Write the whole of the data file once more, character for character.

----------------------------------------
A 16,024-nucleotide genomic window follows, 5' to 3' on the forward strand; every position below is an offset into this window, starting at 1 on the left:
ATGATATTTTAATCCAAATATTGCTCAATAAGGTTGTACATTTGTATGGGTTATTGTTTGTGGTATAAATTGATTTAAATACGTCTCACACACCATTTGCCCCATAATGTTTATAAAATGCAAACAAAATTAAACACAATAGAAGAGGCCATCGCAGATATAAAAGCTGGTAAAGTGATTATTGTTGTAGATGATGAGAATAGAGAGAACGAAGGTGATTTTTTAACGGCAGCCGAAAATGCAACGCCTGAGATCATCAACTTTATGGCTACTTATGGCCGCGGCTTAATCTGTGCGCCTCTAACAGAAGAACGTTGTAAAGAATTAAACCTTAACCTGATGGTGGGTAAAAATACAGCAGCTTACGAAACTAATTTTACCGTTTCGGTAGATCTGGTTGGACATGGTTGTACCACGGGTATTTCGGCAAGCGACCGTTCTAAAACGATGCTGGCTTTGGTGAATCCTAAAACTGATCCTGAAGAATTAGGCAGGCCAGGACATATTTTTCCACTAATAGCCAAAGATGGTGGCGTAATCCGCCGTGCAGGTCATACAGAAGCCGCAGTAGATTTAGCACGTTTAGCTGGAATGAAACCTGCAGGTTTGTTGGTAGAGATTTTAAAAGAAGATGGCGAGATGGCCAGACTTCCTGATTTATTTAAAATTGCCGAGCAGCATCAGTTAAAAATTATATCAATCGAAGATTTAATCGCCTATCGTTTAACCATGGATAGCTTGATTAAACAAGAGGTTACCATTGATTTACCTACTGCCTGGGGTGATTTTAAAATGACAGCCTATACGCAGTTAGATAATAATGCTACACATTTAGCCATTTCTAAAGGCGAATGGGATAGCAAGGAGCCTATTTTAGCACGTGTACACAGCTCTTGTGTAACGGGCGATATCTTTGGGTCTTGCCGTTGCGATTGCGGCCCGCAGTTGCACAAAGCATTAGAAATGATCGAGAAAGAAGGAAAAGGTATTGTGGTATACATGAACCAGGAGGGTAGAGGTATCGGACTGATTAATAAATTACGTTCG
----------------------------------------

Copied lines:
A 16,024-nucleotide genomic window follows, 5' to 3' on the forward strand; every position below is an offset into this window, starting at 1 on the left:
ATGATATTTTAATCCAAATATTGCTCAATAAGGTTGTACATTTGTATGGGTTATTGTTTGTGGTATAAATTGATTTAAATACGTCTCACACACCATTTGCCCCATAATGTTTATAAAATGCAAACAAAATTAAACACAATAGAAGAGGCCATCGCAGATATAAAAGCTGGTAAAGTGATTATTGTTGTAGATGATGAGAATAGAGAGAACGAAGGTGATTTTTTAACGGCAGCCGAAAATGCAACGCCTGAGATCATCAACTTTATGGCTACTTATGGCCGCGGCTTAATCTGTGCGCCTCTAACAGAAGAACGTTGTAAAGAATTAAACCTTAACCTGATGGTGGGTAAAAATACAGCAGCTTACGAAACTAATTTTACCGTTTCGGTAGATCTGGTTGGACATGGTTGTACCACGGGTATTTCGGCAAGCGACCGTTCTAAAACGATGCTGGCTTTGGTGAATCCTAAAACTGATCCTGAAGAATTAGGCAGGCCAGGACATATTTTTCCACTAATAGCCAAAGATGGTGGCGTAATCCGCCGTGCAGGTCATACAGAAGCCGCAGTAGATTTAGCACGTTTAGCTGGAATGAAACCTGCAGGTTTGTTGGTAGAGATTTTAAAAGAAGATGGCGAGATGGCCAGACTTCCTGATTTATTTAAAATTGCCGAGCAGCATCAGTTAAAAATTATATCAATCGAAGATTTAATCGCCTATCGTTTAACCATGGATAGCTTGATTAAACAAGAGGTTACCATTGATTTACCTACTGCCTGGGGTGATTTTAAAATGACAGCCTATACGCAGTTAGATAATAATGCTACACATTTAGCCATTTCTAAAGGCGAATGGGATAGCAAGGAGCCTATTTTAGCACGTGTACACAGCTCTTGTGTAACGGGCGATATCTTTGGGTCTTGCCGTTGCGATTGCGGCCCGCAGTTGCACAAAGCATTAGAAATGATCGAGAAAGAAGGAAAAGGTATTGTGGTATACATGAACCAGGAGGGTAGAGGTATCGGACTGATTAATAAATTACGTTCG